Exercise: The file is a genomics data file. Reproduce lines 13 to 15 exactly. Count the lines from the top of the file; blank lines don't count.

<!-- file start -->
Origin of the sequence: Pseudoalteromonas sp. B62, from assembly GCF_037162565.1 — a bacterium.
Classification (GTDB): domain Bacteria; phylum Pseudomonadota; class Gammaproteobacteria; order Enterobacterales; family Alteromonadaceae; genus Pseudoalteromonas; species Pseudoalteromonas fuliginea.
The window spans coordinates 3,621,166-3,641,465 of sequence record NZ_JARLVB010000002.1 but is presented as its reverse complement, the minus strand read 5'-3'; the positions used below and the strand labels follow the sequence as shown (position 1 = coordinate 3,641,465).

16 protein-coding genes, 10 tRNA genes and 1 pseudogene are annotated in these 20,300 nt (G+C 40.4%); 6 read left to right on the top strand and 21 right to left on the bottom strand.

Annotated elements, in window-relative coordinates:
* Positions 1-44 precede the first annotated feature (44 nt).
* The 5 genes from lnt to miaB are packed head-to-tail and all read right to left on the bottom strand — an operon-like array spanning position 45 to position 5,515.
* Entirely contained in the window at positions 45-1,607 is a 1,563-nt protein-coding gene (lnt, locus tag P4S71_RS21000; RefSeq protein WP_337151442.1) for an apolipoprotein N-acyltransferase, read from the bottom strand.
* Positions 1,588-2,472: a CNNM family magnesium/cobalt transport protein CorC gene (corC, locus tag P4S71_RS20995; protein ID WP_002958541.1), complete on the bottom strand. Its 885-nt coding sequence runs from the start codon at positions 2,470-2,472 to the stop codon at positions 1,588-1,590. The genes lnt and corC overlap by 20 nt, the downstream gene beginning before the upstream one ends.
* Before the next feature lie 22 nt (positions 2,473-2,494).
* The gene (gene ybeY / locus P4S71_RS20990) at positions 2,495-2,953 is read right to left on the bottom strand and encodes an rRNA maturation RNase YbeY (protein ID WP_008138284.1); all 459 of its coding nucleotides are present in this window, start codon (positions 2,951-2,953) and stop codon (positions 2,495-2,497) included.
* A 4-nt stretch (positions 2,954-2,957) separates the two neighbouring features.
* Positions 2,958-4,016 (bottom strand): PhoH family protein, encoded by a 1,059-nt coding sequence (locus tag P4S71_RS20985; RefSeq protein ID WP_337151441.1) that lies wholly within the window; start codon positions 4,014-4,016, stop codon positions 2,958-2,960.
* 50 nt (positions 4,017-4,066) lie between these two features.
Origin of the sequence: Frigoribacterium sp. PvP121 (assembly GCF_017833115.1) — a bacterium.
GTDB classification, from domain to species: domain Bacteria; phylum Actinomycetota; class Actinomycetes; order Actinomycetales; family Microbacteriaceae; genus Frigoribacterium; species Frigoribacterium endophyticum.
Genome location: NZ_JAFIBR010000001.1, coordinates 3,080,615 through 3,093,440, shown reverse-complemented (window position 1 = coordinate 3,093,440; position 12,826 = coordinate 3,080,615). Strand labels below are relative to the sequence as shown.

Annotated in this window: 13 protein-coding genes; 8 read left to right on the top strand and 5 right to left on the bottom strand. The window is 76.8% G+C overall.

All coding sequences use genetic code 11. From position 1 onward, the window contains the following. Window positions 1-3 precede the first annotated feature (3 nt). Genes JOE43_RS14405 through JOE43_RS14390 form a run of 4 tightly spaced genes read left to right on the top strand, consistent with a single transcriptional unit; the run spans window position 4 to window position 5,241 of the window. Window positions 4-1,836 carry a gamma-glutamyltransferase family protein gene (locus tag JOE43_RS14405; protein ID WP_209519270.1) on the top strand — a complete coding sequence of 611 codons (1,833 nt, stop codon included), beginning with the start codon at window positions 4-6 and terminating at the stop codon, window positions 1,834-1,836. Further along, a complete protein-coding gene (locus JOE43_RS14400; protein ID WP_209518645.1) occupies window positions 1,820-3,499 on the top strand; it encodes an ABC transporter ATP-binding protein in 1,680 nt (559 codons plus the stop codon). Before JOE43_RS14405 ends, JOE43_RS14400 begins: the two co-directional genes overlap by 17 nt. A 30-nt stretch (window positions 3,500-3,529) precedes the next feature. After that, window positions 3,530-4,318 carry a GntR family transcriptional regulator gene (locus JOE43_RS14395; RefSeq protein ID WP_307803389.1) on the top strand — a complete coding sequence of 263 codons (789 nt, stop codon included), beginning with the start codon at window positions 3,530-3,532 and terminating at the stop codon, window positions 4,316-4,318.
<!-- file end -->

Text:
* Positions 2,958-4,016 (bottom strand): PhoH family protein, encoded by a 1,059-nt coding sequence (locus tag P4S71_RS20985; RefSeq protein ID WP_337151441.1) that lies wholly within the window; start codon positions 4,014-4,016, stop codon positions 2,958-2,960.
* 50 nt (positions 4,017-4,066) lie between these two features.
Origin of the sequence: Frigoribacterium sp. PvP121 (assembly GCF_017833115.1) — a bacterium.